I never really understood this holiday. Actually, starting from about November through the New Year, I have always dreaded this sequence of holidays. The hardest always came first: Thanksgiving. Growing up, I have little to no memory of my family sitting down at the table eating a nice meal together (whether it was normally on a regular basis or during Thanksgiving). When I went off to college, I thought things would be different. Instead, I spent my first Thanksgiving in college laying on the floor of my tiny dorm room, eating a frozen meal, watching some Food Network on my roommate’s television. The next Thanksgiving was no different, spending it alone in the dorm room yet again.
After leaving my first undergraduate institution for my alma mater (I transferred after sophomore year, but that story is for another post), the flight became more expensive, the journey longer (now it is a four hour flight instead of one hour). I never did find a family to spend Thanksgiving with. I never did have friends who stayed behind. I wasn’t a part of any student organization or church group that hosted “friendsgiving.” I ended up just going into lab to work during Thanksgiving break.
Until two years ago. Everything changed. At the end of fall quarter my senior year, I met my mentor and dear friend. I saw her regularly as my senior year ended and my graduate studies began the following year. I remember the conversation vividly. We were sitting in her office – my sister, my rescue pup, and herself – chatting about the upcoming holidays and what my family did during that time. We were all on the floor trying to pet and play with my pup when she announced I would celebrate Thanksgiving with her family. I was shocked. I was stunned. I had never been a part of anything like this before. That was my first Thanksgiving ever. I had never felt more loved and cared about in that moment, standing in her kitchen, wearing a paper crown, holding my pup and surrounded by her kids. I helped win the pie contest that year.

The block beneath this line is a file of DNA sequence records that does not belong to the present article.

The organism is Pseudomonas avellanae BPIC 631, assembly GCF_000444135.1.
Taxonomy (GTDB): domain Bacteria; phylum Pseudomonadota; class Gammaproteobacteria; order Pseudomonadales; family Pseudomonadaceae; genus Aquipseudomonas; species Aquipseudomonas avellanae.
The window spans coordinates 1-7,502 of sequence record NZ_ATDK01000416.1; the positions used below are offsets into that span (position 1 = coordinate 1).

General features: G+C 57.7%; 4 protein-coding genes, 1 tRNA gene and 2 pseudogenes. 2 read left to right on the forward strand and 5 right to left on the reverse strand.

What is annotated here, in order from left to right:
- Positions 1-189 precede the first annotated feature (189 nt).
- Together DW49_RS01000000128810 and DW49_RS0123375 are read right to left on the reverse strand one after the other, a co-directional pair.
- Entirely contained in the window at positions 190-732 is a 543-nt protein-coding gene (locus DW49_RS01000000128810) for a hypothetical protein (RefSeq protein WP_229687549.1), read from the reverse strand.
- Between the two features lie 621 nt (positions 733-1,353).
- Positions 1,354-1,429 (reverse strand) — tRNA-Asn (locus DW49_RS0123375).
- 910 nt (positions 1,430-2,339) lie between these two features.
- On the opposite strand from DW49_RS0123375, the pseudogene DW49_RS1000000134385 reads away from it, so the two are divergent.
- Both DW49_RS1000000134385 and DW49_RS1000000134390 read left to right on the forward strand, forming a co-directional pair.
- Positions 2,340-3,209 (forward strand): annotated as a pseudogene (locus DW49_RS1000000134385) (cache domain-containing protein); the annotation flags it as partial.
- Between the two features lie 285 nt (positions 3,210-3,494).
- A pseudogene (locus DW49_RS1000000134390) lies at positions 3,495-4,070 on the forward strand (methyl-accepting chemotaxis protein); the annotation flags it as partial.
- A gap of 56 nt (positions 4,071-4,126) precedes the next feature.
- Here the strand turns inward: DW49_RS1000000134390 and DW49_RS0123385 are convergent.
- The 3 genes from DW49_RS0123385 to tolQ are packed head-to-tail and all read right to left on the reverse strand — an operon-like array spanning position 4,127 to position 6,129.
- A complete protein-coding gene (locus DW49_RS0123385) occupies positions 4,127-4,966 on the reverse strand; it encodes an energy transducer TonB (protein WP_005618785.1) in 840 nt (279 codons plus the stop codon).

This year I will be celebrating with them again. However, I do have a lot of anxiety surrounding the holiday. I am in anorexia recovery and struggle with severe anxiety, especially in large groups of people. I get scared of what people think of me – this happens when I am the only person of color or the different one in a group – and I start to busy myself with dishes, serving others, etc. I forget to stop and just be in the moment, to enjoy spending time with the people I love and the people that love me, for simply being me.
This Thanksgiving, here are some things to remember. Whether you are with an adoptive family, your own nuclear family, or friends, keep this in mind (these are as much for myself as for anybody reading this):
1. Be in the moment. This may be the only time the entire year your relatives and family
get together, or the only time your friends all see each other. So remember to stay in the moment and cherish the memories that are being made.
2. Let your guard down a bit. Just take a deep breath and think about how much people in the room love you. Remind yourself how much you love all the people in the room. Just be genuine, just be simply you.
3. Try to savor one bite at a time. I struggle with this, being in anorexia recovery. I still count calories and worry a lot about my body image. But try, please try, to not worry about the calories you are consuming and try to savor each bite of food this Thanksgiving. Don’t think about the fact that “I need to run this off the next day” or “I can’t have this extra slice of pie” because you are eating to nourish your body, to feed your brain the glucose it needs to keep you alive and well. And you are with loved ones. So please, cherish the moment.
Let’s try and enjoy this Thanksgiving this year. It’s the one time during the year where we are able to let down our guard and be surrounded by people we love and care deeply about.
Stay strong, keep fighting. Together we will make it through.
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